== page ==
Antique furniture, fine china, photographs, coin collection. This list of possessions is one that many baby boomers stand to inherit as their parents die or are forced to move into nursing homes. While the belongings of many in their 80s and 90s are indeed old and historic, they hold little financial or sentimental value for the generations that stand to inherit such possessions.
As the parents of baby boomers die, an estimated $8.4 trillion in assets will be transferred to younger generations. Many of those who pass were born and grew up during the Great Depression, at a time when any and every possession was precious. As such, individuals of this generation often held on to everything which may become a burden for younger generations.
Many baby boomers simply don’t have the space to hang on to their parents’ possessions. Baby boomers in their 60s often already have a house full of possessions they’ve amassed over the years. Attempts to give away grandma or great-grandma’s fine china to younger generations also typically prove fruitless. Those in their 20s and 30s often don’t have the space for or interest in keeping such possessions despite their perceived value.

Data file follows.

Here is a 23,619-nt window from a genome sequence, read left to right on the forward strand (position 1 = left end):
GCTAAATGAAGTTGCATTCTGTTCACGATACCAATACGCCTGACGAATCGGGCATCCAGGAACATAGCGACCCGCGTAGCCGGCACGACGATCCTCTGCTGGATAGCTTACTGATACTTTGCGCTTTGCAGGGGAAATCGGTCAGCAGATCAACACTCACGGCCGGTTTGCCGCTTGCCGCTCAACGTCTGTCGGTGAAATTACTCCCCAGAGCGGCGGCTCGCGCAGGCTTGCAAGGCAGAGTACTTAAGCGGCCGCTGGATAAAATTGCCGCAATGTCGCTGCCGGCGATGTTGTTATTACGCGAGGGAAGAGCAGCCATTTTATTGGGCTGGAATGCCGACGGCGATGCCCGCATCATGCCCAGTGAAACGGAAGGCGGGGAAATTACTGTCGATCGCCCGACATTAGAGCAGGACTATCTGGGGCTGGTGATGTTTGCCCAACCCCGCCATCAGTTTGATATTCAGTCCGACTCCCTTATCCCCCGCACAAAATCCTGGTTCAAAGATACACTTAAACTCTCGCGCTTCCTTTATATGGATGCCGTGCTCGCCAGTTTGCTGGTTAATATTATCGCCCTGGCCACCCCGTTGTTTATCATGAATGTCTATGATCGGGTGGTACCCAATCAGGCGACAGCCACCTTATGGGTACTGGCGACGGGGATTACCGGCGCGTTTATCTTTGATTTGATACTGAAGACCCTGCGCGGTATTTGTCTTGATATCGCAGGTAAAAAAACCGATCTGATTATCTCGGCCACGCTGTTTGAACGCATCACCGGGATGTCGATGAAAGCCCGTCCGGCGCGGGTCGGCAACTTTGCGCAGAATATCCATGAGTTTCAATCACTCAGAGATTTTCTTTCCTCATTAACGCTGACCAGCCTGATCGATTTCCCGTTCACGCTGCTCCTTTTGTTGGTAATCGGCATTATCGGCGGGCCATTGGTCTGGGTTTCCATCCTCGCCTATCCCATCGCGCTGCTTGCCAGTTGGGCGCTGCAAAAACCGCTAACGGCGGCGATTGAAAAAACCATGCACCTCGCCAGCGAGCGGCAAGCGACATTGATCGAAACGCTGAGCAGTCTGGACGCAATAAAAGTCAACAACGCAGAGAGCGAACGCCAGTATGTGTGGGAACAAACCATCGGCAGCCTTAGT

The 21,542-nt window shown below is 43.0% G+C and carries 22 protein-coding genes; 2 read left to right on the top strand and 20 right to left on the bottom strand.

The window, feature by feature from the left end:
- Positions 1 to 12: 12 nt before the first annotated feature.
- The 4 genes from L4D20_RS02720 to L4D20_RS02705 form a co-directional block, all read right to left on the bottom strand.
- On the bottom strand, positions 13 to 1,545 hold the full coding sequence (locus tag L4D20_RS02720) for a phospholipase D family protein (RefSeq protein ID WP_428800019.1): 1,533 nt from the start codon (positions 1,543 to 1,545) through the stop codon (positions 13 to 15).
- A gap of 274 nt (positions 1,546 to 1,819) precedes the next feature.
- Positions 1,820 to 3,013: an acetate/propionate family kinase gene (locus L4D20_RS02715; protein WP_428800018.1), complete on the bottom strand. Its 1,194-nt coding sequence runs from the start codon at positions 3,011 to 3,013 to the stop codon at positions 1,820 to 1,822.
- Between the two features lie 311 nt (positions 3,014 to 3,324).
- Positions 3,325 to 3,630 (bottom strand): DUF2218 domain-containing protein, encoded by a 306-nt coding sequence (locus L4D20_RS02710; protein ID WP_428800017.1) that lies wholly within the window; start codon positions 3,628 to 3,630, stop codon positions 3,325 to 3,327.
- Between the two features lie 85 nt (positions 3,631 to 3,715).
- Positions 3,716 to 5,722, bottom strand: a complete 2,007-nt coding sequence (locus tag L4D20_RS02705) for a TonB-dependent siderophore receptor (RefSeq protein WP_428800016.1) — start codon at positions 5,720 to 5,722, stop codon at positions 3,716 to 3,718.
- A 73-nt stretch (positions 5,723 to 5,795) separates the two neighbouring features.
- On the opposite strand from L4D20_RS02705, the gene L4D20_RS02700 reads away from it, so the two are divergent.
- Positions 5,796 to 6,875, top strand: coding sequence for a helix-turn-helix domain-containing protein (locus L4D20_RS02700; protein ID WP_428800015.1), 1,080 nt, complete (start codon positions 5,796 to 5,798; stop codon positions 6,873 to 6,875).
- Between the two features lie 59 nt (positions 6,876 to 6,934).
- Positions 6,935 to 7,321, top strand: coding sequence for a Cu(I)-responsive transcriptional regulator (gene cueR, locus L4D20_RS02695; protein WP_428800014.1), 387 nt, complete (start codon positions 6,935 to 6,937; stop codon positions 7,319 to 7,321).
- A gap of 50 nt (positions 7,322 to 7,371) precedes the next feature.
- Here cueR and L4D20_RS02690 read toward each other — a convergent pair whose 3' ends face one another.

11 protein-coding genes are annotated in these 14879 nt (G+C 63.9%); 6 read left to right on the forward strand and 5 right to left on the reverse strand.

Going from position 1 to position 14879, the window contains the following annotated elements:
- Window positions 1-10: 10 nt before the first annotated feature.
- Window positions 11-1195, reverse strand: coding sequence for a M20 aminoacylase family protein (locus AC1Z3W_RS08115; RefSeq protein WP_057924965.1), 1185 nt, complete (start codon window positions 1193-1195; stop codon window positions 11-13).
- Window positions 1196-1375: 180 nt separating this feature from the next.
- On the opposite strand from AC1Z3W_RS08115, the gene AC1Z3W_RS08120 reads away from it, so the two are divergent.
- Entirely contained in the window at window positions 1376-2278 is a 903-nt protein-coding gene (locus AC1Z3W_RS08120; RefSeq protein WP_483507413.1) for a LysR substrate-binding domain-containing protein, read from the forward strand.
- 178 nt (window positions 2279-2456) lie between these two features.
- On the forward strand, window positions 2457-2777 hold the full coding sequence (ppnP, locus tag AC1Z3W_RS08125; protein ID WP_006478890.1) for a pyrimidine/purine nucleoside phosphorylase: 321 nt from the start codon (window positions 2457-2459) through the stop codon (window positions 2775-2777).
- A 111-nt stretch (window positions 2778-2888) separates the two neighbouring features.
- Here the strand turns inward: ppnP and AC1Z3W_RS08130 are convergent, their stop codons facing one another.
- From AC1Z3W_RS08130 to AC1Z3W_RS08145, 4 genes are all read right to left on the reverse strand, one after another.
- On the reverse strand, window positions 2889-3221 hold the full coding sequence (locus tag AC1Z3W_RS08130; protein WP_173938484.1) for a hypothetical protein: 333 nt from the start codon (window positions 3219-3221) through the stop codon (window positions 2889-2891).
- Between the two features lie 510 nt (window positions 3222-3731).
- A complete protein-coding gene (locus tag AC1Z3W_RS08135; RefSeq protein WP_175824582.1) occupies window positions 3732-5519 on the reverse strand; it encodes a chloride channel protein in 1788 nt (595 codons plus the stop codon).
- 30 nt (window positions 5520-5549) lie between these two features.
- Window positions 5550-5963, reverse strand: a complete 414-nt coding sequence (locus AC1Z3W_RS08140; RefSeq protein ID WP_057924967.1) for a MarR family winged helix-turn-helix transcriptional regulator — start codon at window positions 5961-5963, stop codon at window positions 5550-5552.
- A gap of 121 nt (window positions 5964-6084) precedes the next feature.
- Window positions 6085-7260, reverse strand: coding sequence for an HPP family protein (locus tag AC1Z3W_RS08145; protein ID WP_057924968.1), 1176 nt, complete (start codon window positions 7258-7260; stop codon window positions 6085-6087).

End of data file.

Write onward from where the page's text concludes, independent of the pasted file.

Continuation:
As homeless collections of fine china and doll collections continue to flood the marketplace, the value of such once-prized possession is also likely to diminish. Younger generations seem to value experience over possessions so for these individuals money and the opportunities it affords to travel and “experience” life often trump any worldly possession.
While some may think it sad that the significance of historical artifacts and belongings seem lost on younger generations, it may be a matter of perspective. In an attempt to ensure some family heirlooms stay in the family, older generations would be wise to share stories related to such belongings with those of younger generations.
Source: Source: Star Tribune, “No longer saved for generations, family heirlooms are being shed,” Kim Palmer, April 22, 2013